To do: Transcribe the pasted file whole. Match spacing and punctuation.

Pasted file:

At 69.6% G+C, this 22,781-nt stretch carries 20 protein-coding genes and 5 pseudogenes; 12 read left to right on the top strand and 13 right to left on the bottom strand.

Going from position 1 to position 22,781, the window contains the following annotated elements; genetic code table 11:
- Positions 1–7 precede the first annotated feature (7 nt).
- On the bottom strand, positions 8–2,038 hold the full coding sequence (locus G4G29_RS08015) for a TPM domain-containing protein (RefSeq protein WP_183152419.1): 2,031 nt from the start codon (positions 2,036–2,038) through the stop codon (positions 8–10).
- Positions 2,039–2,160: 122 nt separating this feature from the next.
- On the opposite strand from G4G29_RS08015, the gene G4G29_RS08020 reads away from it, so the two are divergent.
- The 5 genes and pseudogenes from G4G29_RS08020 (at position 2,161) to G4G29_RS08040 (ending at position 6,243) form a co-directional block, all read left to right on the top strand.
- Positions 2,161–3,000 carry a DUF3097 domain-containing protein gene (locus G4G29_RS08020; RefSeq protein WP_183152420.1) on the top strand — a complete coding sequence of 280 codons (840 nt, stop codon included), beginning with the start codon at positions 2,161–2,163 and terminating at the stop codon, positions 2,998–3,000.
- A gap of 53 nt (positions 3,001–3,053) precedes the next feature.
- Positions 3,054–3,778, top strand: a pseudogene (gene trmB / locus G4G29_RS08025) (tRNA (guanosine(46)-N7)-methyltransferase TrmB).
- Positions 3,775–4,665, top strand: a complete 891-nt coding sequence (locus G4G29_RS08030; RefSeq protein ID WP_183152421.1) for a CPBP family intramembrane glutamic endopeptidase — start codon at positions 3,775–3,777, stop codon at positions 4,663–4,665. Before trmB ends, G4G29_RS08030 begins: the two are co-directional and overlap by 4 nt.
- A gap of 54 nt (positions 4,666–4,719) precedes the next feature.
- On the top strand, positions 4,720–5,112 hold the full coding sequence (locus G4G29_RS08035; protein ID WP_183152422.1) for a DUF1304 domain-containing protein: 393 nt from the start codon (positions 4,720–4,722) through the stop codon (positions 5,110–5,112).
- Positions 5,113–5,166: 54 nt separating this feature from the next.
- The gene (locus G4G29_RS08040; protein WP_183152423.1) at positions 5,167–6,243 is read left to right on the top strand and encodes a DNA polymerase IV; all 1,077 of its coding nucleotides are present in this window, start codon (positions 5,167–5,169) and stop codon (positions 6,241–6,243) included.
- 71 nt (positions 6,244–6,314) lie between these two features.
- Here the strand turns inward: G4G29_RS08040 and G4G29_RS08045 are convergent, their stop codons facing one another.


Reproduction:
At 69.6% G+C, this 22,781-nt stretch carries 20 protein-coding genes and 5 pseudogenes; 12 read left to right on the top strand and 13 right to left on the bottom strand.

Going from position 1 to position 22,781, the window contains the following annotated elements; genetic code table 11:
- Positions 1–7 precede the first annotated feature (7 nt).
- On the bottom strand, positions 8–2,038 hold the full coding sequence (locus G4G29_RS08015) for a TPM domain-containing protein (RefSeq protein WP_183152419.1): 2,031 nt from the start codon (positions 2,036–2,038) through the stop codon (positions 8–10).
- Positions 2,039–2,160: 122 nt separating this feature from the next.
- On the opposite strand from G4G29_RS08015, the gene G4G29_RS08020 reads away from it, so the two are divergent.
- The 5 genes and pseudogenes from G4G29_RS08020 (at position 2,161) to G4G29_RS08040 (ending at position 6,243) form a co-directional block, all read left to right on the top strand.
- Positions 2,161–3,000 carry a DUF3097 domain-containing protein gene (locus G4G29_RS08020; RefSeq protein WP_183152420.1) on the top strand — a complete coding sequence of 280 codons (840 nt, stop codon included), beginning with the start codon at positions 2,161–2,163 and terminating at the stop codon, positions 2,998–3,000.
- A gap of 53 nt (positions 3,001–3,053) precedes the next feature.
- Positions 3,054–3,778, top strand: a pseudogene (gene trmB / locus G4G29_RS08025) (tRNA (guanosine(46)-N7)-methyltransferase TrmB).
- Positions 3,775–4,665, top strand: a complete 891-nt coding sequence (locus G4G29_RS08030; RefSeq protein ID WP_183152421.1) for a CPBP family intramembrane glutamic endopeptidase — start codon at positions 3,775–3,777, stop codon at positions 4,663–4,665. Before trmB ends, G4G29_RS08030 begins: the two are co-directional and overlap by 4 nt.
- A gap of 54 nt (positions 4,666–4,719) precedes the next feature.
- On the top strand, positions 4,720–5,112 hold the full coding sequence (locus G4G29_RS08035; protein ID WP_183152422.1) for a DUF1304 domain-containing protein: 393 nt from the start codon (positions 4,720–4,722) through the stop codon (positions 5,110–5,112).
- Positions 5,113–5,166: 54 nt separating this feature from the next.
- The gene (locus G4G29_RS08040; protein WP_183152423.1) at positions 5,167–6,243 is read left to right on the top strand and encodes a DNA polymerase IV; all 1,077 of its coding nucleotides are present in this window, start codon (positions 5,167–5,169) and stop codon (positions 6,241–6,243) included.
- 71 nt (positions 6,244–6,314) lie between these two features.
- Here the strand turns inward: G4G29_RS08040 and G4G29_RS08045 are convergent, their stop codons facing one another.